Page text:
Once this state is achieved we can begin. We can be resurrected.
In Christendom economics, which is essentially trickle down economics where a small percentage of the communal tithe goes to the repentant, or "worthy poor."
In the Kin-dom, wealth is not sought, or desirable, because it's a burden, a responsibility that complexifies one's life. The joyful exception is modeled by the early church well to do who supported community flourishing. A community made up largely of societal out casts.
The truth of scripture is trans historical and it manages this by taking the form of myth, story, parable, and poetry. The historical setting is far more setting than history.
These forms are flexible, they can move through time carrying their truth in images that can be understood in any cultural context.
The modern preoccupation with fact has diminished the purpose of sacred texts, which is to communicate meaning and wisdom across time.
The imaginative capacity to discover meaning appears to have been atrophied during the scientific age. And the good news found within the sacred stories has been hidden.
I enter the Presence, which is loveANDlight. I become as open to Presence as I can and think/say "I am willing to face, feel, or do whatever emerges in your presence."
Because Presence is loveANDlight, I know that I am safe and known. LoveANDlight is gentle, but unsentimental. I know that I am naked, my shadow exposed by the Light. But I can not see what Light sees, I get mere glimpses out of the corner of the eye of my imagination, or gut feelings that radiate out in varying levels of intensity. But I only need to wait and consent to the process that loveANDlight has initiated.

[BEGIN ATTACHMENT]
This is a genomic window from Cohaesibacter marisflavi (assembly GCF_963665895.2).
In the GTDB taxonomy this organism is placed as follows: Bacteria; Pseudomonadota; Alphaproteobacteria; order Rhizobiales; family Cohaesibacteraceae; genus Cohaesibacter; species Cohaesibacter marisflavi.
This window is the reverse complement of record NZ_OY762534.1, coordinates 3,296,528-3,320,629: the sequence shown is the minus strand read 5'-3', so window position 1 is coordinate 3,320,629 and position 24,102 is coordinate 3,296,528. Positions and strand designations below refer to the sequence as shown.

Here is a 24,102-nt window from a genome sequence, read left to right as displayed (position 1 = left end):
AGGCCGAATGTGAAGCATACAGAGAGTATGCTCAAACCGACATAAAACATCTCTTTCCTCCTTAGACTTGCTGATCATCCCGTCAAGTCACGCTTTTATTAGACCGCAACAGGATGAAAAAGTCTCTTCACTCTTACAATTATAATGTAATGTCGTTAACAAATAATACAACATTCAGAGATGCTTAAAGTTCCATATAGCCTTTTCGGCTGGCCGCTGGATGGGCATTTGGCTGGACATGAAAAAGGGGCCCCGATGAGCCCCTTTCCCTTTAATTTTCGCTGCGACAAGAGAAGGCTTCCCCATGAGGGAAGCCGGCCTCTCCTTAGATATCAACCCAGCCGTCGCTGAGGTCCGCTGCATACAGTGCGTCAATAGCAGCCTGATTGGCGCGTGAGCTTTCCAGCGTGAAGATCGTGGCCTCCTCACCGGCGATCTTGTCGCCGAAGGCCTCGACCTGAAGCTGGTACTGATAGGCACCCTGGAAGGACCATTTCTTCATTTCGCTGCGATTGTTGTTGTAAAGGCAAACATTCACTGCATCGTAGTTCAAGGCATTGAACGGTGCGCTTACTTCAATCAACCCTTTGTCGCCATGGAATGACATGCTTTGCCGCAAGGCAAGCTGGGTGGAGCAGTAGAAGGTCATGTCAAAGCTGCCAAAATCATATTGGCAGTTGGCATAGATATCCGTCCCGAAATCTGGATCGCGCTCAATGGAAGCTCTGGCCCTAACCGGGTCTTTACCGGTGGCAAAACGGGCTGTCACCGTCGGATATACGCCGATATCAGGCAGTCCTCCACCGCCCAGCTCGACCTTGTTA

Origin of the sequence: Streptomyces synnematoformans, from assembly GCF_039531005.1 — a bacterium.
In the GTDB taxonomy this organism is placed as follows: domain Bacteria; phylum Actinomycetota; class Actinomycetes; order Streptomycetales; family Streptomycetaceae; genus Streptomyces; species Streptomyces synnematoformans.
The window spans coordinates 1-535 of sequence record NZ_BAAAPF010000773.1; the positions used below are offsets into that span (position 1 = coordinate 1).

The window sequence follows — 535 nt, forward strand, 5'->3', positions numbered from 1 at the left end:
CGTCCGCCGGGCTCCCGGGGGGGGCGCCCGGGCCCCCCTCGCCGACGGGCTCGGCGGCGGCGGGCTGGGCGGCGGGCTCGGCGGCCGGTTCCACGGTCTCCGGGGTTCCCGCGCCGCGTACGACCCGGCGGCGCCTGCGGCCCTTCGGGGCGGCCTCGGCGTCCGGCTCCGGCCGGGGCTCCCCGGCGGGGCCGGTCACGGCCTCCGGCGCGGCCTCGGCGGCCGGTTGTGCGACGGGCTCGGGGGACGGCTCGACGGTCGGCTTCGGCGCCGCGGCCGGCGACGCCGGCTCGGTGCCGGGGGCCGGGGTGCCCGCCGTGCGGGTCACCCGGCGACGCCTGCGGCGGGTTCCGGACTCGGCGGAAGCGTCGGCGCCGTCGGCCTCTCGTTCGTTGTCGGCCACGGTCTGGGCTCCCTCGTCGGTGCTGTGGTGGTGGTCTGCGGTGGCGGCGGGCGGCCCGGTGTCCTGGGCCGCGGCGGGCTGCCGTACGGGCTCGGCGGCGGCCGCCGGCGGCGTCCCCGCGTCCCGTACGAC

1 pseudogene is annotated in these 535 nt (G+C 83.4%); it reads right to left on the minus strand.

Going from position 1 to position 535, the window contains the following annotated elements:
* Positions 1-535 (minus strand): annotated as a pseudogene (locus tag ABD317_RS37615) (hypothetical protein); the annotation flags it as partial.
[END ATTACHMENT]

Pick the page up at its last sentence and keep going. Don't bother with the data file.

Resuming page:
I am willing to experience these uncomfortable feelings and face whatever emerges in my imagination, because I trust Presence. Presence is not hurried or demanding, there is no need to rush to judgment or act, the guidance of loveANDlight is trustworthy, the Way will become clear.
Most of the time, my experience entails the afore mentioned gut feelings that radiate through my body. I take these to be a release of anxiety that I have been holding in my body. Sometimes this feeling comes with images associated with the feeling, and because of the awareness, I understand better my relationship to the person or circumstance.
Sometimes I recall specific relationships and realize what I've been doing, how I really feel, or what I ought to do bring life or reconciliation. If the relationship is complicated, or fraught with baggage, I realize that I don't know what to do, or all that I feel. But this is clarifying and anxiety reducing, as well.
One of the experiences I find most interesting about the "I am willing prayer" is when I remember that there's something that must be done, that I want to see finished, but don't want to go through.
In the loveANDlight of Presence, I'm able to patiently imagine how I might go about doing the thing without the pressure of actually doing it, or the disintegrated feeling of coercing myself through shame, duty, or bribery.
I imagine different approaches, and often get into the weeds picturing the details: the how, where, when, what, why. But instead of a lonely, dutiful effort of will, it's a conversation with Presence with no attached obligation. I know that I will still be loved even if I choose not to act on these playful musings. But the fact is, far more often than not, I find myself eager to get started. I've imagined the way, I know I can do it, and that part of me that wanted to see it through from the beginning is happy to have a plan and delighted to forgo coercion.
In my view, everything is revelation, even the Bible, which revealed this to me.